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Government opens arms to Wall Street

  • May 18 2021
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Government opens arms to Wall Street

By Maja Garaca Djurdjevic
May 18 2021

In its bid to maintain Australia’s global competitiveness, albeit its firmly shut borders, the Australian government has included a measure in its recent budget to allow foreign financial services providers to operate in Australia without an AFSL.

Government opens arms to Wall Street

Government opens arms to Wall Street

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  • May 18 2021
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In its bid to maintain Australia’s global competitiveness, albeit its firmly shut borders, the Australian government has included a measure in its recent budget to allow foreign financial services providers to operate in Australia without an AFSL.

Government opens arms to Wall Street

In a move that many have argued has backtracked on the work implemented since the Hayne royal commission, the government said it will consult on options to allow foreign financial services providers (FFSPs) who are licensed and regulated in foreign “jurisdictions with comparable financial services rules”, or “have limited connection to Australia”, to operate Down Under without an Australian Financial Services Licence (AFSL).

The government will also consult on options to create a fast-track licensing process for financial services providers who wish to establish more permanent operations in Australia.

“Fast-tracking is intended to shorten application time frames and reduce barriers to entering the Australian market,” the budget reads.

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And while the Financial Services Council (FSC) has applauded the government’s intentions, noting that they will “drive greater diversity of investment strategies and competition among fund managers”, Australian financial experts are concerned.

Speaking to nestegg, RMIT’s Dr Angel Zhong said that despite the government’s chosen limit – the exempted firms must deal with wholesale clients and professional investors with assets of at least $2.5 million – this move could put Aussie firms at risk.

“This linear attitude towards regulating foreign firms would actually increase the risk of shoddy investment advice to other services. It will actually harm the domestic industry, because financial planners in Australia have to be licensed, and it costs them on average $50,000 per adviser per annum.

“Australia’s financial services industry is arguably the most heavily scrutinised and regulated industry compared to other countries,” Dr Zhong explained.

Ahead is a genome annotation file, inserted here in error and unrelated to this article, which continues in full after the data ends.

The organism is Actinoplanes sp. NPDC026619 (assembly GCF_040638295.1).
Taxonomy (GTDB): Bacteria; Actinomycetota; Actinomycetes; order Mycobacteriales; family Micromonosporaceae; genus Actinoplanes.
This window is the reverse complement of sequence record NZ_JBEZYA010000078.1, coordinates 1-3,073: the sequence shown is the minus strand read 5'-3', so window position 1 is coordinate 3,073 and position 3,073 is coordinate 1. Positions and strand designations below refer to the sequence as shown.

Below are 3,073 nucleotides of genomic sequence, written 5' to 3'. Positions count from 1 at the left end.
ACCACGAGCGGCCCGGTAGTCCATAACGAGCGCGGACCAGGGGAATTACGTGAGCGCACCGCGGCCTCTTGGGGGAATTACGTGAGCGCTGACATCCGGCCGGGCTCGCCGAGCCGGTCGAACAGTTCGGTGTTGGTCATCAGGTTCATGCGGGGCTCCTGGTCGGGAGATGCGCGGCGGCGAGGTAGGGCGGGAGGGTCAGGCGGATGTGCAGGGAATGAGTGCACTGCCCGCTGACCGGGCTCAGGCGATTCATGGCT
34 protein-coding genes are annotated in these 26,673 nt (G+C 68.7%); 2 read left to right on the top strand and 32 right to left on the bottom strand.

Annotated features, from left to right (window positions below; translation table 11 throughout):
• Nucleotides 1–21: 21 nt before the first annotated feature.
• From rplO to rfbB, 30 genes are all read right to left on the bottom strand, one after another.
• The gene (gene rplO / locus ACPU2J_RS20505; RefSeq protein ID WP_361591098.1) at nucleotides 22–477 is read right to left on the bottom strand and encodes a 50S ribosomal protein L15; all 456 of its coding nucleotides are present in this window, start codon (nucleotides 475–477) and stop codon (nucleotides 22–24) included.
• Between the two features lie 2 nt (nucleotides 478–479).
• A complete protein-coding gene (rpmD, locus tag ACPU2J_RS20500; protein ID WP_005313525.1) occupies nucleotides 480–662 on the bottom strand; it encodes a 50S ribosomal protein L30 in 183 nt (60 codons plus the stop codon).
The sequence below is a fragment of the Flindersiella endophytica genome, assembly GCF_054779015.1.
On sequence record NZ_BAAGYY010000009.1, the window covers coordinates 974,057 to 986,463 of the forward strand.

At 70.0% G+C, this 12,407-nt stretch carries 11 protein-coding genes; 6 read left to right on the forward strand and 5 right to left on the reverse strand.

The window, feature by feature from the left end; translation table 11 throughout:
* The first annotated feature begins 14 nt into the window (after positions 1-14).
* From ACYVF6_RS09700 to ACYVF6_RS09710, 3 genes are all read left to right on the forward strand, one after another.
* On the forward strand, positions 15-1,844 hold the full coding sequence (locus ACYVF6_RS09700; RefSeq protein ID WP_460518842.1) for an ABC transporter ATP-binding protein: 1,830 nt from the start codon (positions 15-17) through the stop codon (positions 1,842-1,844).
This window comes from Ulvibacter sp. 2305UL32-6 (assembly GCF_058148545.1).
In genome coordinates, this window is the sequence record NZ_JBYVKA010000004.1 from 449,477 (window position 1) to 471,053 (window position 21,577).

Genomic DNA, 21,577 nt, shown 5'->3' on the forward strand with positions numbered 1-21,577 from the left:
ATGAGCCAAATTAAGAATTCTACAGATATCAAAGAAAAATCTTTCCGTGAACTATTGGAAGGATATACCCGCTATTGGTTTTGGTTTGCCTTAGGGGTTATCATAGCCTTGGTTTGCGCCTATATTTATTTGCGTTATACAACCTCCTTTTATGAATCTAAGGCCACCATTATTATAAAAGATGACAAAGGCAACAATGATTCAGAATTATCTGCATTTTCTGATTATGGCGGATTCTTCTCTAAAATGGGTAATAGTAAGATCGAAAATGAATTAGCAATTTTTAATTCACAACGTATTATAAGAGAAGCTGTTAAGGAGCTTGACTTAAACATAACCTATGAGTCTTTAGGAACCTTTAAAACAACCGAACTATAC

Given the high fees and strict education requirements, Dr Zhong said this could be a “double standard” for the domestic financial industry.

At the moment, FFSPs must hold an AFSL in order to provide financial services in Australia, or be able to rely on an exemption.

In 2018, ASIC began taking steps to repeal some of these exemptions.

In fact, on 31 March 2022, ASIC’s finalised FFSP reforms were due to take effect, which would have seen the termination of the ‘limited connection’ and ‘passporting’ exemptions, as well as the introduction of the new foreign AFSL framework for FFSPs regulated in a ‘sufficiently equivalent’ manner overseas.

It is now unclear whether this termination date will be deferred.

But while she is concerned for the local market, Dr Zhong does see some benefits in what the government is proposing.

“This is part of the strategy to attract global talent, increase competition, and the industry may benefit from the fintech innovations from other countries. This may benefit Australian investors, as fierce competition may mean lower fees,” Dr Zhong added.

“The details of implementation remain to be seen, but hopefully fair rules should be in place so that local advisers are not disadvantaged,” she concluded.

Government opens arms to Wall Street
Government opens arms to Wall Street
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About the author

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Maja Garaca Djurdjevic is the editor of nestegg and Smart Property Investment. Email Maja at [email protected]

About the author

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Maja Garaca Djurdjevic

Maja Garaca Djurdjevic is the editor of nestegg and Smart Property Investment. Email Maja at [email protected]

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